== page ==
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HACKER ETICS: HOW TO TEACH THEM, AND WHAT THEY ARE by Hal
Session overview
  • Goals of the talk
  • Notions of hacker ethics
  • How hacker ethics are learned
  • Instrumenting your ethics
Goals of the session
  • To suggest a definition of personal ethics for hackers. This will reject fixed cultural ethical definitions.
  • Why do ethics matter? This will help set some larger goals for hacking.
  • Teaching and learning ethics. How hacker ethics are communicated.
  • Bringing about ethical outcomes by hacking. How to translate your ethics as a hacker into outcomes you believe in (rather than letting others decide).
Notions of Hacker Ethics

Many definitions of ethical behavior...

  • "Don't hurt others"
  • "Pursue higher goals"
  • "Do the right thing"
  • "Follow the golden rule"

  • These are personal definitions
  • Ethics often transcend norms and laws

  • People may disagree about what is ethical. For example, civil disobedience may be considered unethical, as may direct action, or questioning authority.
  • Ethics is hard to define unambigiously, and very difficult without a cultural context.
  • A personal definition of ethical behavior might not be consistent with action, or even self-consistent. Think of the environmentalist who doesn't recycle, or the teacher who can't listen.
  • Ultimately, it's up to individuals to decide what behavior is ethical, and what is not.
  • Ethical behavior is thoughtful and reflective, not thoughtless and erratic.
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Teaching and Learning Hacker Ethics

Ultimately, we learn from others

  • Hackers are often self-taught
  • But we learn from others: their code, writing and actions (as well as face to face communication, at HAL, etc.)
  • We've learned what is right and wrong in many situations, but the background we get from parents, school and friends might not apply directly to online environments.
  • So:
    • We can make up our own ethics, based on feelings and past experience. (We can interpret without much input from others, but originally it was other people who taught us how to make ethical judgements).
    • We can assume ethics doesn't apply to the online world. (After all, it's not real).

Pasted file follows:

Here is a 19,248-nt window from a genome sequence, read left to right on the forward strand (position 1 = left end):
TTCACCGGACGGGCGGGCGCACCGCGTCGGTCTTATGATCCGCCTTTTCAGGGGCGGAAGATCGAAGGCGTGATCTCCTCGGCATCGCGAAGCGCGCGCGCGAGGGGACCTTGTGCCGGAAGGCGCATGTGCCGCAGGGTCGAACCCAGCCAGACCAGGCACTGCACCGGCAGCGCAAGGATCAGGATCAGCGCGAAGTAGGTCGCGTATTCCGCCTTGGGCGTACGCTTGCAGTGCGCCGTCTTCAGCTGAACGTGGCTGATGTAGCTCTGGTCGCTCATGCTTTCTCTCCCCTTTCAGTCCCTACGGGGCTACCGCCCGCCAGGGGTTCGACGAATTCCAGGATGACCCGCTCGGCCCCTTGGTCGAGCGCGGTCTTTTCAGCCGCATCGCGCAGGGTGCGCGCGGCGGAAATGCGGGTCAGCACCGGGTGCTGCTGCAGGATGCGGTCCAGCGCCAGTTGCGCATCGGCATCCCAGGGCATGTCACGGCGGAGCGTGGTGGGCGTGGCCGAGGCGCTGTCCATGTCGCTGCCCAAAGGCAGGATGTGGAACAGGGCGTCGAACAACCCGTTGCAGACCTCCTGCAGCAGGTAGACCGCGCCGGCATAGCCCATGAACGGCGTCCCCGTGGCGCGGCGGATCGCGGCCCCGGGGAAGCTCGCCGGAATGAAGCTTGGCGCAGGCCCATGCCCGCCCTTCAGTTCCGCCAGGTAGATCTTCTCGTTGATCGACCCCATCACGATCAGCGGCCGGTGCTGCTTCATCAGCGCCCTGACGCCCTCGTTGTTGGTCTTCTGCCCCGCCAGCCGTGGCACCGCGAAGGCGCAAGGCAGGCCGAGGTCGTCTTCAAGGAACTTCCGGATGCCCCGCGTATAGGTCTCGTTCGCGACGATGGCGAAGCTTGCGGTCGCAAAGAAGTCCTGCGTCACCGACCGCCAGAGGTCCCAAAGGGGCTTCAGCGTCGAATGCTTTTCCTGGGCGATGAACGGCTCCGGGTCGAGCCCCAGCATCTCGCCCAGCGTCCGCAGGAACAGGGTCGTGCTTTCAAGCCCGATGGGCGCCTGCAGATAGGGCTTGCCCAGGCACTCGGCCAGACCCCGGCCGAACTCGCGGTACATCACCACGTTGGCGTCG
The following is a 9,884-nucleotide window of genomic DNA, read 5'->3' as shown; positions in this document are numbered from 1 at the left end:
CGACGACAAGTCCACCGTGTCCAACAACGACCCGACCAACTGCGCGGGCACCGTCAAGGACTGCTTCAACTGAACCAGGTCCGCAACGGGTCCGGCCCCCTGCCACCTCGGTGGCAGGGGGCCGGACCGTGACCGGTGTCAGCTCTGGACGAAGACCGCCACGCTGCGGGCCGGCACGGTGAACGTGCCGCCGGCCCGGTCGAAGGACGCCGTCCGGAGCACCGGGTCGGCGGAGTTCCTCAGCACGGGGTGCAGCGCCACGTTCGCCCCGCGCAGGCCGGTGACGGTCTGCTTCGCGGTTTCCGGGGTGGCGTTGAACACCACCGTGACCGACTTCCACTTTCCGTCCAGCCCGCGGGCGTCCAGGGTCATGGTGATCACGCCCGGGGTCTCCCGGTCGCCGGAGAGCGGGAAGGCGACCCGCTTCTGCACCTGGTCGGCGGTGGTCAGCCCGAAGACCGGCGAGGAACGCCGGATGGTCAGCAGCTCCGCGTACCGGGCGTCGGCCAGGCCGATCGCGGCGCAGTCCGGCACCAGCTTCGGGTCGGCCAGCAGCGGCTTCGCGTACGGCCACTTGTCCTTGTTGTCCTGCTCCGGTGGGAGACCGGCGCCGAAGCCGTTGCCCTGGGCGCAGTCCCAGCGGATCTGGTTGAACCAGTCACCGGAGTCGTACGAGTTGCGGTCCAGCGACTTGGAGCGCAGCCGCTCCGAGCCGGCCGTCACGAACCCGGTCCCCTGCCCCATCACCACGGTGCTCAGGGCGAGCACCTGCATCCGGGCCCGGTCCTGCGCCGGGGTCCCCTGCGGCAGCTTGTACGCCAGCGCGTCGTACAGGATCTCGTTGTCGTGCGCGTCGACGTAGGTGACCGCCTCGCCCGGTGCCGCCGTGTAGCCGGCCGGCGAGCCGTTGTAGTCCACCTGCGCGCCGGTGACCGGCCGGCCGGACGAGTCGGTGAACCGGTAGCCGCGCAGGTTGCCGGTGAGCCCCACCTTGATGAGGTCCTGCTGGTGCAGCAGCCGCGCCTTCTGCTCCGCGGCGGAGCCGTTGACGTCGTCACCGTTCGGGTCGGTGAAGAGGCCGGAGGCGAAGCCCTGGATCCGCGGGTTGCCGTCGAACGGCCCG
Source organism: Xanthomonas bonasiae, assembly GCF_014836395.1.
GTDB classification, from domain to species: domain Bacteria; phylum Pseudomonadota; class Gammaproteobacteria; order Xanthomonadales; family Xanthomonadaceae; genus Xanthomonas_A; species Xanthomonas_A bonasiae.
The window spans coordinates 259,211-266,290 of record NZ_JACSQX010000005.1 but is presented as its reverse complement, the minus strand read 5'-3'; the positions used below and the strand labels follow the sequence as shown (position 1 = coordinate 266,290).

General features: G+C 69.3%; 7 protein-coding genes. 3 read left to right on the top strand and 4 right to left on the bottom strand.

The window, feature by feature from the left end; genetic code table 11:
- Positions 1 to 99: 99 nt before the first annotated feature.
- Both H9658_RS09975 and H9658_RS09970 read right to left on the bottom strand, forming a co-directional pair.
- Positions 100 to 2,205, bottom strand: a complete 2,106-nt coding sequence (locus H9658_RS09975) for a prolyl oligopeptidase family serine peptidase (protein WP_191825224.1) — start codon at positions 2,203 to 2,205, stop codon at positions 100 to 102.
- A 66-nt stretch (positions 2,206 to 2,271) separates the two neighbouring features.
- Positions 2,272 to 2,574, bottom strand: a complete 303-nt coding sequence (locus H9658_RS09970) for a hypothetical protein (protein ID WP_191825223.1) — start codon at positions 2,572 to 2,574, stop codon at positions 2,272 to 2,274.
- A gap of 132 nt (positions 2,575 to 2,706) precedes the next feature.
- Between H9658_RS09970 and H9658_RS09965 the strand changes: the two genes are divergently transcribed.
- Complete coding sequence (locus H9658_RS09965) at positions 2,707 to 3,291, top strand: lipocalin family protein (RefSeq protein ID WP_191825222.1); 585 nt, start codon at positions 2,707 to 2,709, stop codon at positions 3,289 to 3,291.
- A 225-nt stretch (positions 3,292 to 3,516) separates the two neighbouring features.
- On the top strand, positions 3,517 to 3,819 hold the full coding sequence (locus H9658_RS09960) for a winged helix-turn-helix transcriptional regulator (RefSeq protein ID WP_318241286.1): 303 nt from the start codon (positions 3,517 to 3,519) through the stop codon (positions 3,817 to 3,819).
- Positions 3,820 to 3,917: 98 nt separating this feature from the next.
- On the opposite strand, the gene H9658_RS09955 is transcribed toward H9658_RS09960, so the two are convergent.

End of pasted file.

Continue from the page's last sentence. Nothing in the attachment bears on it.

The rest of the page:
• We can look for signals for ethical interpretations of behavior. (For example, reading what people have to say who are in similar situations.)


  • This last situation is something that all hackers can help to happen: we can communicate our beliefs about ethical behavior through our writings and our code.
We can help bring about ethics of the sort we desire
  • "Instrumenting" means we're implementing some sort of mechanism to bring about ethical thought or behavior:
    • Through writing (in code and in natural language)
    • By carefully selecting options and default behavior in our code
    • By providing value-laden documentation

There are some excellent examples of instrumented ethics. Some include:

Great examples of modern hacker ethics:

  • 2600 magazine (and Website). Read the letters, and see how ethics are conveyed consitently and tirelessly -- while freedom of information is stressed above all.
  • cDc's Hactivismo, a geek implementation of the UN's human rights documents. Look at BackOrifice as an example of ethics implemented in code and documentation; Peekabooty is an even stronger example.
  • ESR's writings, including On Socially Responsoble Programming and The Art of Unix Programming. Clearly, hacking is an activity of curiousity, drive and skill -- not one of destruction.

Examples of where ethics could have been added

  • Freenet. In addition to adding a little ethics, this is a fantastic platform to educate about copyright.
  • Most viruses, worms and trojans. We don't really need to be told that Outlook has security holes (and the people that do need to be told don't listen...).
Towards Instrumented Hacking
  • Choose a goal. Social change ... education ... impressing your friends ...
  • Engage in hacking behavior consistent with that goal: write some code, learn, explore, evangelize
  • In your actions (writing, coding, complaining...) communicate the ethics behind your behavior
  • Make it easy for people who want to learn from your example (or just analyze it) to see what you consider to be ethical behavior, and to think about it.

  • Remember that ethics are learned through communication and example. By communicating your ethics more clearly, you can help to bring about (your definition of) ethical thought and behavior in others
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